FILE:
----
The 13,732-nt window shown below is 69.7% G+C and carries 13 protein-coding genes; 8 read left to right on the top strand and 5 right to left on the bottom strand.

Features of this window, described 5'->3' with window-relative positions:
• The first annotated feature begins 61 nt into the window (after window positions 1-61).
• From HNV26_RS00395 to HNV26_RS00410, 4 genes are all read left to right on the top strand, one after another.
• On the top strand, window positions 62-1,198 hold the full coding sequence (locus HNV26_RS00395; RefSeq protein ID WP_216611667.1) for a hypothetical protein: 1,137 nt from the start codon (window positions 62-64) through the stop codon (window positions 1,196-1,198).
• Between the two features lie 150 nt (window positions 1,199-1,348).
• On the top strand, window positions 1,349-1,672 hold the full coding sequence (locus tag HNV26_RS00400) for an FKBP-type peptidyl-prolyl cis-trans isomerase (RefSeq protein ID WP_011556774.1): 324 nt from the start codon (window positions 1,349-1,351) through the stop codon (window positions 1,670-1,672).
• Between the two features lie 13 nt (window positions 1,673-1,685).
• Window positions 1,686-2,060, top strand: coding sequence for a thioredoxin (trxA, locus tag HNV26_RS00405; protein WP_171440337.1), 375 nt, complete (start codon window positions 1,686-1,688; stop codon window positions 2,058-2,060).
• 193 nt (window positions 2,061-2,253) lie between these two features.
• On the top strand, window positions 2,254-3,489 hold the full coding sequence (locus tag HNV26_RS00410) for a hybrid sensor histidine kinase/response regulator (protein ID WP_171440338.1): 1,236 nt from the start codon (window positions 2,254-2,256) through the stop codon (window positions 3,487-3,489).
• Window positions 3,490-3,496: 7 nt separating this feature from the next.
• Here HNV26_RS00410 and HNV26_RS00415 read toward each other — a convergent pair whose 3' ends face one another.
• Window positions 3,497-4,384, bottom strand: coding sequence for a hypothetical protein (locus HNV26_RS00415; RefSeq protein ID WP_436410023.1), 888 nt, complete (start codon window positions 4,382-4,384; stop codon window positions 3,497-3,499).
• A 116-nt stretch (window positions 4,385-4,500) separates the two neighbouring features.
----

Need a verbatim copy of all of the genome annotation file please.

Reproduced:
The 13,732-nt window shown below is 69.7% G+C and carries 13 protein-coding genes; 8 read left to right on the top strand and 5 right to left on the bottom strand.

Features of this window, described 5'->3' with window-relative positions:
• The first annotated feature begins 61 nt into the window (after window positions 1-61).
• From HNV26_RS00395 to HNV26_RS00410, 4 genes are all read left to right on the top strand, one after another.
• On the top strand, window positions 62-1,198 hold the full coding sequence (locus HNV26_RS00395; RefSeq protein ID WP_216611667.1) for a hypothetical protein: 1,137 nt from the start codon (window positions 62-64) through the stop codon (window positions 1,196-1,198).
• Between the two features lie 150 nt (window positions 1,199-1,348).
• On the top strand, window positions 1,349-1,672 hold the full coding sequence (locus tag HNV26_RS00400) for an FKBP-type peptidyl-prolyl cis-trans isomerase (RefSeq protein ID WP_011556774.1): 324 nt from the start codon (window positions 1,349-1,351) through the stop codon (window positions 1,670-1,672).
• Between the two features lie 13 nt (window positions 1,673-1,685).
• Window positions 1,686-2,060, top strand: coding sequence for a thioredoxin (trxA, locus tag HNV26_RS00405; protein WP_171440337.1), 375 nt, complete (start codon window positions 1,686-1,688; stop codon window positions 2,058-2,060).
• 193 nt (window positions 2,061-2,253) lie between these two features.
• On the top strand, window positions 2,254-3,489 hold the full coding sequence (locus tag HNV26_RS00410) for a hybrid sensor histidine kinase/response regulator (protein ID WP_171440338.1): 1,236 nt from the start codon (window positions 2,254-2,256) through the stop codon (window positions 3,487-3,489).
• Window positions 3,490-3,496: 7 nt separating this feature from the next.
• Here HNV26_RS00410 and HNV26_RS00415 read toward each other — a convergent pair whose 3' ends face one another.
• Window positions 3,497-4,384, bottom strand: coding sequence for a hypothetical protein (locus HNV26_RS00415; RefSeq protein ID WP_436410023.1), 888 nt, complete (start codon window positions 4,382-4,384; stop codon window positions 3,497-3,499).
• A 116-nt stretch (window positions 4,385-4,500) separates the two neighbouring features.